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Eclipse To Be Highlight Of The Year Across The USA

August 16, 2017       Leave a Comment
By: Stephen Kent

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Assuming that you've been in the United States for the last few months, it's a good bet that you know about the Total Solar Eclipse that will happen Monday, August 21, 2017. In fact you've probably been overwhelmed with reports; they are everywhere! TIME magazine reported that 12.2 million people live in the path of totality and 47 million live within two hours of that path.

Based on old books and movies, you'd think the eclipse would be rather common. As the tale usually unfolds, the hero is held by savages (or as the Connecticut Yankee learned, held by King Arthur's Court). To save himself he remembers that there should be a solar eclipse coming. He pronounces that he will take away the sun unless he is released! His prediction comes true and he's released.

Brian Kennedy
In truth, the solar eclipse is a far less common occurrence. Generally one occurs about every 18 to 24 months... somewhere. If you picked one place on the planet and waited, it might be 400 years before you'd see an eclipse. A number of eclipses happen in areas where you can't see them, like the middle of the ocean. Others actually occur in space, where you are unlikely to see them.

Brian Kennedy of the Delta College Planetarium said "seeing a total eclipse is special. Even seeing a partial one, like we'll see in Michigan, is worth your time." This helps account for the absence of the Planetarium's Mike Murry, who is in already out in Casper, Wyoming. He's had his reservations for three years!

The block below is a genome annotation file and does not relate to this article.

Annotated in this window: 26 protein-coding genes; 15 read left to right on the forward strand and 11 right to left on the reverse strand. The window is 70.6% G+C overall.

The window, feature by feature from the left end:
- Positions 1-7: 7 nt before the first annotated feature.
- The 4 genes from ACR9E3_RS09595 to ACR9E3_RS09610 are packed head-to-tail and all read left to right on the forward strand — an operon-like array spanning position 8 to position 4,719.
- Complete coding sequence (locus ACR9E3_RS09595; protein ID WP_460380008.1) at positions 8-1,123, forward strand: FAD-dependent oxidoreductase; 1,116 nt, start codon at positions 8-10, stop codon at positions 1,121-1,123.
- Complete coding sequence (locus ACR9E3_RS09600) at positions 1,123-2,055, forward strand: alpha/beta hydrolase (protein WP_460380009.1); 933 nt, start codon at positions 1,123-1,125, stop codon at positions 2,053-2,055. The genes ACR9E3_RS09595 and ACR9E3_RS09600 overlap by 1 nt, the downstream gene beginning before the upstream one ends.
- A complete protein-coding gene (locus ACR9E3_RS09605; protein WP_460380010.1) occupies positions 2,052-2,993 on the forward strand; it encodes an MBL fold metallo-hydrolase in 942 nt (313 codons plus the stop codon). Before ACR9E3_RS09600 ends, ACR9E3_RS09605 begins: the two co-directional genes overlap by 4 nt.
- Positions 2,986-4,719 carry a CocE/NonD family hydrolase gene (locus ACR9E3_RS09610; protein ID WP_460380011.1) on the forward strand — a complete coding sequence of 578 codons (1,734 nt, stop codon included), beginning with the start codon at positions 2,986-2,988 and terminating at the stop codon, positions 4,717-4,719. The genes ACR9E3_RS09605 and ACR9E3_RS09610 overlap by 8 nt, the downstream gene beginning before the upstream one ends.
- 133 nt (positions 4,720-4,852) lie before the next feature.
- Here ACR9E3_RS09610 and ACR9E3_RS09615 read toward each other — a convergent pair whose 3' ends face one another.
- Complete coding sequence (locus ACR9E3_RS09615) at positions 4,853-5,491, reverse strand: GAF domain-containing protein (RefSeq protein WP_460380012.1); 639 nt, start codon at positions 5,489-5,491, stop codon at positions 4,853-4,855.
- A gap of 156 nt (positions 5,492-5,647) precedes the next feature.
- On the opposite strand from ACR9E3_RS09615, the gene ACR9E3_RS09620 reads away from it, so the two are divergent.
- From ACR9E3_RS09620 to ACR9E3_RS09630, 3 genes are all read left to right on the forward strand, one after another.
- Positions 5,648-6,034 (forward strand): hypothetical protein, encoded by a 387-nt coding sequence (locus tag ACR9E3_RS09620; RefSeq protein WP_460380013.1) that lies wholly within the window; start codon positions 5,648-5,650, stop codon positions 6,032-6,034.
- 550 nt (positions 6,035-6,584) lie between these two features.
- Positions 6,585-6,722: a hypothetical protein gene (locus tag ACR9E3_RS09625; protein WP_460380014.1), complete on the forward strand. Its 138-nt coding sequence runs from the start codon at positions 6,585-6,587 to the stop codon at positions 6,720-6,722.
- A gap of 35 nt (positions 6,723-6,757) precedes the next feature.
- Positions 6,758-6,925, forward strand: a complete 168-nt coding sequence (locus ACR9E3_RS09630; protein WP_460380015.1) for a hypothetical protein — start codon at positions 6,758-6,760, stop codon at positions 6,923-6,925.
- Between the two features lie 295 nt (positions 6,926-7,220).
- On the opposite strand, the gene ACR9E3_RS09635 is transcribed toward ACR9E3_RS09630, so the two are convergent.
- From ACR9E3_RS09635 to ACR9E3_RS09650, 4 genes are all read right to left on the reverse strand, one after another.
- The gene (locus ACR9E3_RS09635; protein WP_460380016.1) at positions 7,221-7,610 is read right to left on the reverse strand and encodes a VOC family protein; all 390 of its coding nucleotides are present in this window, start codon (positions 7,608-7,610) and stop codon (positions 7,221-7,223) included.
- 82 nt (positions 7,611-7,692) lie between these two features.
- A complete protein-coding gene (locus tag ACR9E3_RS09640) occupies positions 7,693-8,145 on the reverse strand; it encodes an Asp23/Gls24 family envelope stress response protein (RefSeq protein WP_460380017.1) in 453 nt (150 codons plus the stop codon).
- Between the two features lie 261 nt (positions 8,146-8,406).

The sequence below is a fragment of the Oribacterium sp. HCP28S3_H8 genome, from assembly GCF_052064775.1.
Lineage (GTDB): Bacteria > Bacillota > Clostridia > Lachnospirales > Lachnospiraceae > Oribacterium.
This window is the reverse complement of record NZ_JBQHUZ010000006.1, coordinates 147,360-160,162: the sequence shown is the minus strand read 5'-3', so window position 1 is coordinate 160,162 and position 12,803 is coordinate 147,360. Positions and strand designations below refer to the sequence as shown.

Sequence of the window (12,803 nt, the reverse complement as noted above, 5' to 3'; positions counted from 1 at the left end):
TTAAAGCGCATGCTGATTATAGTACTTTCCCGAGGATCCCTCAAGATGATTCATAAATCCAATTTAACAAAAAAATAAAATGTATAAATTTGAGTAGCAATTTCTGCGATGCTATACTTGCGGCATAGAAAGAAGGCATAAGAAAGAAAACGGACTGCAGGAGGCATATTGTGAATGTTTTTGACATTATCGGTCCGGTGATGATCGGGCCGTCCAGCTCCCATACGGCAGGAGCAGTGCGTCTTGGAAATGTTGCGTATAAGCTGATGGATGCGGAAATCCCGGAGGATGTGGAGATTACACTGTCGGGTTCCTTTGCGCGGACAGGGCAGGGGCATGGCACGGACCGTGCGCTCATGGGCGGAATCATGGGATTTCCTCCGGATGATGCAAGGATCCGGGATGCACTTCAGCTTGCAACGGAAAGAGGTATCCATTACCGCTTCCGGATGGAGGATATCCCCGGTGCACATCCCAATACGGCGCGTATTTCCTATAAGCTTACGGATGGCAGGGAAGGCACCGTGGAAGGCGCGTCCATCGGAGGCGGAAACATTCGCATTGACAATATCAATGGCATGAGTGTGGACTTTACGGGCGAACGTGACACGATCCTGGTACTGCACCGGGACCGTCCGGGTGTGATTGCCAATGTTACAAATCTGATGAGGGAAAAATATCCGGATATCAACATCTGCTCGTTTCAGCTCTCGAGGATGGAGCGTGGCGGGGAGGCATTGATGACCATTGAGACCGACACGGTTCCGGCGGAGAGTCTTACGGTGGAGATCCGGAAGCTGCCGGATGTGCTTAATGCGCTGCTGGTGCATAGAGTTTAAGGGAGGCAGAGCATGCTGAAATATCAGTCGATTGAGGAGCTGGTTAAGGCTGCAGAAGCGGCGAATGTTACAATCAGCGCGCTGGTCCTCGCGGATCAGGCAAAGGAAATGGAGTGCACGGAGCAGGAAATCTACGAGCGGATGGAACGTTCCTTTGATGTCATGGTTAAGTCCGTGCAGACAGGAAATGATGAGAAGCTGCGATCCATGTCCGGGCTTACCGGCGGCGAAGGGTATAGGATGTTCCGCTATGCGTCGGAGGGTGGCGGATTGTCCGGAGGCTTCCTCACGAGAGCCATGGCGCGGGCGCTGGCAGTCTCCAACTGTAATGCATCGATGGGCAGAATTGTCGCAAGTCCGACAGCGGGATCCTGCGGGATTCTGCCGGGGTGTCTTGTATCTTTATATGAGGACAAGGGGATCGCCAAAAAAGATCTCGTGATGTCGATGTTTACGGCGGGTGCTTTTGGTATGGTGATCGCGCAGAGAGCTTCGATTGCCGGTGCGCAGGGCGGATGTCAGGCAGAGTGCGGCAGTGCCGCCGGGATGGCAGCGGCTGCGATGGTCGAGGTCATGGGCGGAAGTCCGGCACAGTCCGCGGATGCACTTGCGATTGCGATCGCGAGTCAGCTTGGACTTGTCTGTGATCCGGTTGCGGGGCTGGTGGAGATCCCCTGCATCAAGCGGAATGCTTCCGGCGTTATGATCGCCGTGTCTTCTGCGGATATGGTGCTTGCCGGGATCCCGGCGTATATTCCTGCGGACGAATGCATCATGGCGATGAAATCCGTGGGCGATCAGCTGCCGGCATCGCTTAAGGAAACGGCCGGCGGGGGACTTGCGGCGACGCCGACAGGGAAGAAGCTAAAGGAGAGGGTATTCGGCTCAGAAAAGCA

This eclipse is also special because it's somewhat unique to Earth. Other planets may not have moons, or the moons they have a either in the wrong place or the wrong size. And size is important. Our system is unique because the moon is exactly the right size, and the right distance from earth, to perfectly cover the sun when their paths cross. In fact, our moon is very gradually drifting farther from earth... about 1.6 inches a year. Someday, in the far future, eclipses won't happen at all.

Thanks to the perfect distance, size, and cosmic timing, we will be treated to an eclipse on Monday. The path of totality, which Kennedy said "is about 70 miles wide", will race across the face of the United States. It begins when the shadow makes landfall near Salem, Oregon around 10:20 AM Pacific Time. The shadow will leave the USA near Columbia, South Carolina around 2:48 PM Eastern Time.

Ok, let's do a little math. Because of the shape and tilt of the earth, the shadow speed will vary. It'll cross into Oregon at about 2,400 miles an hour (woah, that's quick!). It'll be the slowest in Kentucky at about 1,400 mph. And it'll exit the states at about 1,500 mph.

On the path of totality the longest duration will be in southern Illinois. There, the full 70 mile wide shadow will speed past in a mere 2 minutes and 40.2 seconds. It may seem longer as the day turns to night, but it's really not long at all. Correct for time zones and the entire transit of the United States will take only about an hour and a half!

Dr. Lee Newton
Even if the event is fast, there are some important safety guidelines. Looking directly at the sun is never healthy. During the eclipse it's even more dangerous. Dr. Lee Newton of Newton Eye Care discussed these considerations.